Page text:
In fact, Flinders Street Station can be seen from Federation Square. It is home to ACMI, the Australian Centre for the Moving Image, as well as a number of bustling bars and restaurants, outdoor entertainment screens where sports are typically broadcast, and more.
Be sure to check ACMI's website in advance of your visit to see if there are any exhibitions that strike your interest, as they frequently organise exhibitions focusing on art, culture, and film.
Have a Poke Around the Laneways
Melbourne’s laneways are world-famous, mostly due to the urban art and graffiti that is splattered across their surfaces.
The best-known laneways for art are Hosier Lane (which is directly opposite Fed Square), Tattersalls Lane, Union Lane and AC/DC Lane, which is named after the Australian rock band, something that becomes evident when you see it for yourself. Hosier Lane is worth not passing up.
For food, visit Degraves Street, Centre Place or Hardware Lane.
It’s well worth wandering around and seeing what you unearth. I ducked into a random, quiet laneway once to find a photography exhibition had been plastered on its walls, a very pleasing moment indeed.
You may also want to consider stopping by Queen Victoria Market if you happen by on a day the market is open.
Tour the MCG
The Melbourne Cricket Grounds (commonly known as "The MCG" or "The G") is a must-see for every sports fan visiting Australia (the shorter, the better in Australia).
Melbourne Cricket Ground (MCG) If sports were a religion, it would be the city's cathedral. When it comes to sports venues, it's the largest in Australia and the world's tenth-largest.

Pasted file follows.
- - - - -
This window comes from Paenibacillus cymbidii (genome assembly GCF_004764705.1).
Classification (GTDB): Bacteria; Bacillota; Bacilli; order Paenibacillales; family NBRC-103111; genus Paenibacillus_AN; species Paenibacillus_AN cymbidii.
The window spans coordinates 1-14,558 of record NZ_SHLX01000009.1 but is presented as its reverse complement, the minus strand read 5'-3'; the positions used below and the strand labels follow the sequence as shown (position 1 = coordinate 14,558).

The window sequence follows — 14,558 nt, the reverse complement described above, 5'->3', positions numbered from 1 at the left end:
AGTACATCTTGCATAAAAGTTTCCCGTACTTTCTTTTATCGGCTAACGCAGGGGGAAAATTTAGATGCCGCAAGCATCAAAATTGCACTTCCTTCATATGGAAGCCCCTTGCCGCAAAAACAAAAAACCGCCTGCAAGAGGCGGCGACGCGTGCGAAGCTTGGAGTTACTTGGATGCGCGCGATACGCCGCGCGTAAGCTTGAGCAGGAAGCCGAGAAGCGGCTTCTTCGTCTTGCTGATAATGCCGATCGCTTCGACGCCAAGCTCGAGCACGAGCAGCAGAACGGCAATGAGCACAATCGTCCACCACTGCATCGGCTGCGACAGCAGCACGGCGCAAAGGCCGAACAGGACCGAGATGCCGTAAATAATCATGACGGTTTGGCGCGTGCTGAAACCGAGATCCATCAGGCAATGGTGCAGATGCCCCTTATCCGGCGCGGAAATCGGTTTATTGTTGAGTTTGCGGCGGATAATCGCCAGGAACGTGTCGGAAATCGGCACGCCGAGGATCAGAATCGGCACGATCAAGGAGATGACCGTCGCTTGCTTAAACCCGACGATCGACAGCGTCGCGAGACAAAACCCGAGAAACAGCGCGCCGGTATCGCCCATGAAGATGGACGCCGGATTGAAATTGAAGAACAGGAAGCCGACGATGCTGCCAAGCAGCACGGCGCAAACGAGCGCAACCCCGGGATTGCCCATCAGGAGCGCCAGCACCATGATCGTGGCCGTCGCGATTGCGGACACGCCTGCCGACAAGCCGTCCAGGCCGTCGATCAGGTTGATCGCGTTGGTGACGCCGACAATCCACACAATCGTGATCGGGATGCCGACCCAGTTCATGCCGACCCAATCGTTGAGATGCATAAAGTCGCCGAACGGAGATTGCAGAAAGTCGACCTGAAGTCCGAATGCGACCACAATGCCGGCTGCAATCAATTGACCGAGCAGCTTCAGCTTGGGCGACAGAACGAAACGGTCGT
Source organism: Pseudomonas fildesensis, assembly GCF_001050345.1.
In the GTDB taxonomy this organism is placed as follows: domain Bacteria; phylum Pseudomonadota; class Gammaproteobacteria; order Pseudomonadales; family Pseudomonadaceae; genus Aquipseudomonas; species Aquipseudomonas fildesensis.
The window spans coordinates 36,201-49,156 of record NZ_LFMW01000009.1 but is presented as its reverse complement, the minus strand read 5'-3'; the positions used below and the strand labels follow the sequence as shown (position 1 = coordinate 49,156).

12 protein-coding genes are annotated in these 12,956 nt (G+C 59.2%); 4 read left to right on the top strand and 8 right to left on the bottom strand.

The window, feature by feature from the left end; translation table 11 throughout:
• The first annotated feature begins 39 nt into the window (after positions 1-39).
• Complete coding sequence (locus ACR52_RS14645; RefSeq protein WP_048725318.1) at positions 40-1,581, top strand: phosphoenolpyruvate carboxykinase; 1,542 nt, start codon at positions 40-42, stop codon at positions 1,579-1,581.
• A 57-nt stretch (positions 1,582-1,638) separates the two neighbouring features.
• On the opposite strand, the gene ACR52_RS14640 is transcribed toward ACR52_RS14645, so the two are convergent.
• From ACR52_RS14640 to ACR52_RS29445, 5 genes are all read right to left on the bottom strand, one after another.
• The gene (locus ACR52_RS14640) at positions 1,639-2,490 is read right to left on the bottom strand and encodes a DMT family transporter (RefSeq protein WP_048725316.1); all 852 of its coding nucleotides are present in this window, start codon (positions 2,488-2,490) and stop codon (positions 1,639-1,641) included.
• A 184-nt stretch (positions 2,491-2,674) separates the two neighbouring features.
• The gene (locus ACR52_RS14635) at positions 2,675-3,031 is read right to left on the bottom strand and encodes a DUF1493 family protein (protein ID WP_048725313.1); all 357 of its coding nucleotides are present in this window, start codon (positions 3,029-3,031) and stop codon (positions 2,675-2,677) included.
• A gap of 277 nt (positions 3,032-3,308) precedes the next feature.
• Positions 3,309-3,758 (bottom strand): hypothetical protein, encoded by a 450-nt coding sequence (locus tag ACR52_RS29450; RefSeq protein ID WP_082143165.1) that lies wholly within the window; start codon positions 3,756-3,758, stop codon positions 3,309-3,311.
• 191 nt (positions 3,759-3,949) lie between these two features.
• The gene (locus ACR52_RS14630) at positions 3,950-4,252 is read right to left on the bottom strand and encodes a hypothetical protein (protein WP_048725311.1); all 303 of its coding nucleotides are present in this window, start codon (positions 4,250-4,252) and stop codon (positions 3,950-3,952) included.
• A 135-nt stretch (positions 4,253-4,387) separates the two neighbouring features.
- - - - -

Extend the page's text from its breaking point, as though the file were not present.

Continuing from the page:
The grounds are home to cricket in the summer, as the name would suggest, but in the winter, they host the AFL, the major league for Aussie Rules.
If you're in Melbourne between late March and October, definitely try to see a game.
Even if you don't have tickets, you may still tour the grounds and learn about Australian sports history.
Visit the National Gallery of Victoria
Instead of watching sports, you can visit one of Australia's most beautiful art galleries: the National Gallery of Victoria.
It hosts renowned international exhibitions on a regular basis, and has displayed works by Escher, Van Gogh, Calver, and Dior in recent years.
The permanent collection is free to the public, and most temporary exhibitions cost less than $30 to enter.
Few things in Melbourne are more rewarding than spending a few hours exploring this museum. However, if you want to avoid crowds, you should either arrive early or go during the week.
Check out the Shrine of Remembrance and the Royal Botanic Gardens
From the NGV, you can walk across St Kilda Road to look at the Shrine of Remembrance and the beautiful Botanic Gardens.